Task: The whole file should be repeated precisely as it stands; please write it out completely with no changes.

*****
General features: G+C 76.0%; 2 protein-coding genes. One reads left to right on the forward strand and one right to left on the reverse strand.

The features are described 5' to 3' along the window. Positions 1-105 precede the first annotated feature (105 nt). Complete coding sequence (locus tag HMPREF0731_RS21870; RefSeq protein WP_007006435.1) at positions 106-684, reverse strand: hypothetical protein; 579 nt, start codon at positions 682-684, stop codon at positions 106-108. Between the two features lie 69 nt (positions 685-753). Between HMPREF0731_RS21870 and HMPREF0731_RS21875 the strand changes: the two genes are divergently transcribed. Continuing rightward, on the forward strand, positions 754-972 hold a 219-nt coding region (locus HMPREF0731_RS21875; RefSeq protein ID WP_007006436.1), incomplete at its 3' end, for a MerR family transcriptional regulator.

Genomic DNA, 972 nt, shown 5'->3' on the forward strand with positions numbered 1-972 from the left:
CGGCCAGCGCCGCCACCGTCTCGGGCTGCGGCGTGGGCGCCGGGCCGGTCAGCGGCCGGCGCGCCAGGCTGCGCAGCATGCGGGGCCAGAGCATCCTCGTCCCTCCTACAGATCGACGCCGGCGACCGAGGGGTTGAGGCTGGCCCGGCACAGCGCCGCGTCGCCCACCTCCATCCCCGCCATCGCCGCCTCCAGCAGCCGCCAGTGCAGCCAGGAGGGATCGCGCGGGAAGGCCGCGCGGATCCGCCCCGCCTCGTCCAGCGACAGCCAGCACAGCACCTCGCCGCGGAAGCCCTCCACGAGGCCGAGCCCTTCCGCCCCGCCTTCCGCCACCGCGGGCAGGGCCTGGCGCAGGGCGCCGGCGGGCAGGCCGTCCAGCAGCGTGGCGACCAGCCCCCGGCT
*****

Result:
General features: G+C 76.0%; 2 protein-coding genes. One reads left to right on the forward strand and one right to left on the reverse strand.

The features are described 5' to 3' along the window. Positions 1-105 precede the first annotated feature (105 nt). Complete coding sequence (locus tag HMPREF0731_RS21870; RefSeq protein WP_007006435.1) at positions 106-684, reverse strand: hypothetical protein; 579 nt, start codon at positions 682-684, stop codon at positions 106-108. Between the two features lie 69 nt (positions 685-753). Between HMPREF0731_RS21870 and HMPREF0731_RS21875 the strand changes: the two genes are divergently transcribed. Continuing rightward, on the forward strand, positions 754-972 hold a 219-nt coding region (locus HMPREF0731_RS21875; RefSeq protein ID WP_007006436.1), incomplete at its 3' end, for a MerR family transcriptional regulator.

Genomic DNA, 972 nt, shown 5'->3' on the forward strand with positions numbered 1-972 from the left:
CGGCCAGCGCCGCCACCGTCTCGGGCTGCGGCGTGGGCGCCGGGCCGGTCAGCGGCCGGCGCGCCAGGCTGCGCAGCATGCGGGGCCAGAGCATCCTCGTCCCTCCTACAGATCGACGCCGGCGACCGAGGGGTTGAGGCTGGCCCGGCACAGCGCCGCGTCGCCCACCTCCATCCCCGCCATCGCCGCCTCCAGCAGCCGCCAGTGCAGCCAGGAGGGATCGCGCGGGAAGGCCGCGCGGATCCGCCCCGCCTCGTCCAGCGACAGCCAGCACAGCACCTCGCCGCGGAAGCCCTCCACGAGGCCGAGCCCTTCCGCCCCGCCTTCCGCCACCGCGGGCAGGGCCTGGCGCAGGGCGCCGGCGGGCAGGCCGTCCAGCAGCGTGGCGACCAGCCCCCGGCT